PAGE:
The peculiar part comes from the fact that Delacompte voluntarily had parts of her memory erased, so she can’t remember why she’s trying to have Koko killed. Koko, on the other hand, can remember everything about her association with Delacompte, but she has no idea why Delacompte would wait until now to try to have her done in.
That’s the weakest part of the book, actually, the bit that makes the least sense. The rest is batshit pulp violence in a recovering-from-the-apocalypse landscape, but Delacompte’s tactics for dealing with Koko make no sense if Delacompte’s supposed to be even a little smart — and the narrative says she’s a smart enough sociopath to succeed in her environment.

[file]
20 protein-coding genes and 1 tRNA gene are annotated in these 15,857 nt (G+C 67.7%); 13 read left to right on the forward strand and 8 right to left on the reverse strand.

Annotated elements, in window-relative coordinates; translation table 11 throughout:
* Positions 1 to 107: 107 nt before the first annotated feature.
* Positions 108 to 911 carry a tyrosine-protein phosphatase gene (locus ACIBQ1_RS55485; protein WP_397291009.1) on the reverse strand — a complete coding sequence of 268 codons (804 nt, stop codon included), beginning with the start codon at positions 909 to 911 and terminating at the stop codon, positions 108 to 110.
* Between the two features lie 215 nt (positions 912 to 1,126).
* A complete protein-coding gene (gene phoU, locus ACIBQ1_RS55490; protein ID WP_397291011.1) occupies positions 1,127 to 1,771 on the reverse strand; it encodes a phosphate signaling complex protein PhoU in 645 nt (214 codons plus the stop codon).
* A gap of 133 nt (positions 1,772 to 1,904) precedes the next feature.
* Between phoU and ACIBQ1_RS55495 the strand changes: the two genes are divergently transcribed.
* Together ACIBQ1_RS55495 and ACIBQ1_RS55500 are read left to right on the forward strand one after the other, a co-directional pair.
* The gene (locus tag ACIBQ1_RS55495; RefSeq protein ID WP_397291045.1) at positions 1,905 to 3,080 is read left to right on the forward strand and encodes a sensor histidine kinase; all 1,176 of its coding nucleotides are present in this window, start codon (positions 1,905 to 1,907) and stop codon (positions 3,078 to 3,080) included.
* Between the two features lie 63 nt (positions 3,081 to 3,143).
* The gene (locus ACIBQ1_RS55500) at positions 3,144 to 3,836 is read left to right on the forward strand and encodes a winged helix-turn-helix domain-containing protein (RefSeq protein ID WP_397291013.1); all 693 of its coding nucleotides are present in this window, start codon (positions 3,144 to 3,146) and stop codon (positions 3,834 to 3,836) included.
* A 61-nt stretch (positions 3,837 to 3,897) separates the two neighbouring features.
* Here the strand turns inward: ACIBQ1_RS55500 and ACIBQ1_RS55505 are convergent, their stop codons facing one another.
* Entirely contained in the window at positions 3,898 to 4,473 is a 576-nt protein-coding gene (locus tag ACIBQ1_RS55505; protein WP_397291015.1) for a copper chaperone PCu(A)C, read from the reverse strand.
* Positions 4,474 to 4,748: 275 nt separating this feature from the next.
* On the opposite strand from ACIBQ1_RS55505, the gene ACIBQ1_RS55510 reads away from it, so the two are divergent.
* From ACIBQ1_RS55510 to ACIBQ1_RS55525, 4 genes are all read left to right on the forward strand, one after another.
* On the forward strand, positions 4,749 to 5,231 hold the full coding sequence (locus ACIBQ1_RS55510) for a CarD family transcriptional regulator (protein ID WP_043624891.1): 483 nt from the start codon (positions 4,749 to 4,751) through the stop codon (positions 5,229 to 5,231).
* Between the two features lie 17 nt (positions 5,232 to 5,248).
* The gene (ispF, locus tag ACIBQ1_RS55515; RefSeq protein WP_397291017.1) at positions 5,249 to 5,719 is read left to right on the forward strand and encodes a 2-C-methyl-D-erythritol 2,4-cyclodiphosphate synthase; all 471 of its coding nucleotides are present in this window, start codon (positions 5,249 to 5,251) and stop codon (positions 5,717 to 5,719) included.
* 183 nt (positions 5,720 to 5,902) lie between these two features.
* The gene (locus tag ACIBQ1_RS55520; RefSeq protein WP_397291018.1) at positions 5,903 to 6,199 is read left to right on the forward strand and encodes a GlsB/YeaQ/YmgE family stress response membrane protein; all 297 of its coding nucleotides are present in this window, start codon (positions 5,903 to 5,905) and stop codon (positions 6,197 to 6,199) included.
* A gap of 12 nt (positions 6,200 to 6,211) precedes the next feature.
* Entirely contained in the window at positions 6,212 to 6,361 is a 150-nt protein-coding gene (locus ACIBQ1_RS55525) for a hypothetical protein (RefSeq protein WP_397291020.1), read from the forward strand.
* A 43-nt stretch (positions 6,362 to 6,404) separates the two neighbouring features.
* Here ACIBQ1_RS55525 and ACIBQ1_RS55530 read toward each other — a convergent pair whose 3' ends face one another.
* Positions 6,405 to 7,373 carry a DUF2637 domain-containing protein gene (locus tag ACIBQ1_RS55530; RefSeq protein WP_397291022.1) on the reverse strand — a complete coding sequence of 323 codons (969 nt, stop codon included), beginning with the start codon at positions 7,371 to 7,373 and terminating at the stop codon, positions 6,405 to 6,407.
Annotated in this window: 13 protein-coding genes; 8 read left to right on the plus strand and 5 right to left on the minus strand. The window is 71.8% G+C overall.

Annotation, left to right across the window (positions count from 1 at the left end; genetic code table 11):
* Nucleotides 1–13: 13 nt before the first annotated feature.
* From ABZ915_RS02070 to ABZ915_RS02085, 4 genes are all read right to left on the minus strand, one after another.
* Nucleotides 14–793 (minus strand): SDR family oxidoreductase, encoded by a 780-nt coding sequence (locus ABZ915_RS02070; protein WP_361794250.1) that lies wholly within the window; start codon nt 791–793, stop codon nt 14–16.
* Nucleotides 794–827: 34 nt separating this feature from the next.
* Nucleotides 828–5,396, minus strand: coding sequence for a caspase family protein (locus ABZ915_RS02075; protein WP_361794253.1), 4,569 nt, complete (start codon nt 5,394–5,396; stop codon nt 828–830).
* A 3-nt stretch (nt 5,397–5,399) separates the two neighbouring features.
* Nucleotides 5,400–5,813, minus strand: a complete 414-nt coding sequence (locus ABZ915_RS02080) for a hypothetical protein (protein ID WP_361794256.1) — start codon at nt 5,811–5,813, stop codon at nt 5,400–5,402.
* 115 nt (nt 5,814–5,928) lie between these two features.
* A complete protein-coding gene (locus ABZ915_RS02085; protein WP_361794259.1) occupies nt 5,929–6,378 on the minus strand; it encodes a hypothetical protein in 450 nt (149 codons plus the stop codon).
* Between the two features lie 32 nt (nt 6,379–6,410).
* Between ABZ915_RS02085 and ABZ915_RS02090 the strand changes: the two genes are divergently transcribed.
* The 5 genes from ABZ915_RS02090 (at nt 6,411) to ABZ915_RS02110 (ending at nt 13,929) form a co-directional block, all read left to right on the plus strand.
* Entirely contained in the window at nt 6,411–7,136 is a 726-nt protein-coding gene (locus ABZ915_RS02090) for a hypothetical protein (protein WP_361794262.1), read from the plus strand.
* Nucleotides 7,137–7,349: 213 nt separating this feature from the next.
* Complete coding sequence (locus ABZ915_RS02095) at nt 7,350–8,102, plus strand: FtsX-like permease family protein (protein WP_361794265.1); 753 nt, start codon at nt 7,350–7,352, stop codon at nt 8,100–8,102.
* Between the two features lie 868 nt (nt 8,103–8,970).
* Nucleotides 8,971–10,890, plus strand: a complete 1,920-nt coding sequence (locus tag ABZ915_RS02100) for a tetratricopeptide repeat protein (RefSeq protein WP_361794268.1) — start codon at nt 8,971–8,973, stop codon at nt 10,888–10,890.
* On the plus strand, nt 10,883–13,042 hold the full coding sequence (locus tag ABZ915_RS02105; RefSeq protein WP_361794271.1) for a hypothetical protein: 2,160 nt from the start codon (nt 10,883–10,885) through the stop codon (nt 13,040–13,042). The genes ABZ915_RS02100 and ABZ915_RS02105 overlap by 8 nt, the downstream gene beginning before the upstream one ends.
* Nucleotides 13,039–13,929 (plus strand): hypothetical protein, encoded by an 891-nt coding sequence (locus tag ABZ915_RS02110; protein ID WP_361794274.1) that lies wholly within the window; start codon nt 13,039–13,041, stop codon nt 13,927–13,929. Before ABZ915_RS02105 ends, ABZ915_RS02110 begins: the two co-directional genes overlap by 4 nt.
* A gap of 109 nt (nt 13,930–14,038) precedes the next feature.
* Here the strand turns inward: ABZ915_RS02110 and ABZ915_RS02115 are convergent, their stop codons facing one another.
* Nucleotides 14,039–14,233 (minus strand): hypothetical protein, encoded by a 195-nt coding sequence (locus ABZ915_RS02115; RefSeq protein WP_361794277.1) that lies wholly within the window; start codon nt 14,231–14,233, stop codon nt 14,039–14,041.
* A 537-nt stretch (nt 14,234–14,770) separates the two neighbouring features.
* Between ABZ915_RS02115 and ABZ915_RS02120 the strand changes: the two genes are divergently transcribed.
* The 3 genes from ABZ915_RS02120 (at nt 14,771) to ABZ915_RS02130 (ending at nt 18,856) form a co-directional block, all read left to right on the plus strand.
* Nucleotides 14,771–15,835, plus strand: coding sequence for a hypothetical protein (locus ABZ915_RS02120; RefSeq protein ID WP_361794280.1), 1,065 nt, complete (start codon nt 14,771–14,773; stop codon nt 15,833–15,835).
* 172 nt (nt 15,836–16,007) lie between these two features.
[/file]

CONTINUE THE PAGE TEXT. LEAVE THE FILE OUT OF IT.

So what did I think of it?
This is basically Quentin-Tarantino-as-SF-novel. Not that I’ve seen much Tarantino, but the style did seem consistent across my sample set of three. It reads as though it were written by someone who watched Kill Bill, said, “Awesome! But less coma, less weird relationship shit, more SF, and can we make the people who are trying to kill each other all women, no, really all of them?” and went off to make their own orgy of stylised hyperviolence.
This is a novel in which biting people’s eyes out is a thing. A ritual of hand-to-hand combat. Not just random eye-biting! But eye-biting as the trophy-taking mark of a subculture! This is a novel in which depressed folks living in floating habitats high in the atmosphere are encouraged to commit organised mass suicide at regular intervals. This is a novel in which shooting a random civilian barely even moves the morally dubious shit going down here dial, there’s so much else going on in the way of violence and murder.